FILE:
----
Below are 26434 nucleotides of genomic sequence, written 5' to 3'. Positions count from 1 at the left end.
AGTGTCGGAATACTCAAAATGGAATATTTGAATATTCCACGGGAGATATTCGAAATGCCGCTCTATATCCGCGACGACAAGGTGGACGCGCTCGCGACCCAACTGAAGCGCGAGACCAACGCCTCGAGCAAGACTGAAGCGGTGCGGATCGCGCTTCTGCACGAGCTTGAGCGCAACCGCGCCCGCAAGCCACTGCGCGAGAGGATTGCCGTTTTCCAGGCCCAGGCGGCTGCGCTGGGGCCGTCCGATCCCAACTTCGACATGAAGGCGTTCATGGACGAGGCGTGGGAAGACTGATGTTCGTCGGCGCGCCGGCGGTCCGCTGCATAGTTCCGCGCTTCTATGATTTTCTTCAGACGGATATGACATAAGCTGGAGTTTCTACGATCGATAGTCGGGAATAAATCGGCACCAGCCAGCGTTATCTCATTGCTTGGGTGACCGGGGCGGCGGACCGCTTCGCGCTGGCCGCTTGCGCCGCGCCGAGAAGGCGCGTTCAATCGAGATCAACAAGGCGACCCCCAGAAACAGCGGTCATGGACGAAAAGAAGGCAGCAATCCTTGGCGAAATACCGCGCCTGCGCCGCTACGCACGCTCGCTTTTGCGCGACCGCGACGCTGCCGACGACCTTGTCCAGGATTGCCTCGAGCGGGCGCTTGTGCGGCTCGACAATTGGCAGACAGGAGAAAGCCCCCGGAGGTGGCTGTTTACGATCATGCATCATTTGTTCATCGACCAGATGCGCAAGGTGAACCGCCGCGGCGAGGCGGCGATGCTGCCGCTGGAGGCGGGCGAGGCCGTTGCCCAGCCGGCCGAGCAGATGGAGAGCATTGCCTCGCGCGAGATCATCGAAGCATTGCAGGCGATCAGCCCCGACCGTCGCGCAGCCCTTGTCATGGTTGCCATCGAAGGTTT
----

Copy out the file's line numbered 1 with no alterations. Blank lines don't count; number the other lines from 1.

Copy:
Below are 26434 nucleotides of genomic sequence, written 5' to 3'. Positions count from 1 at the left end.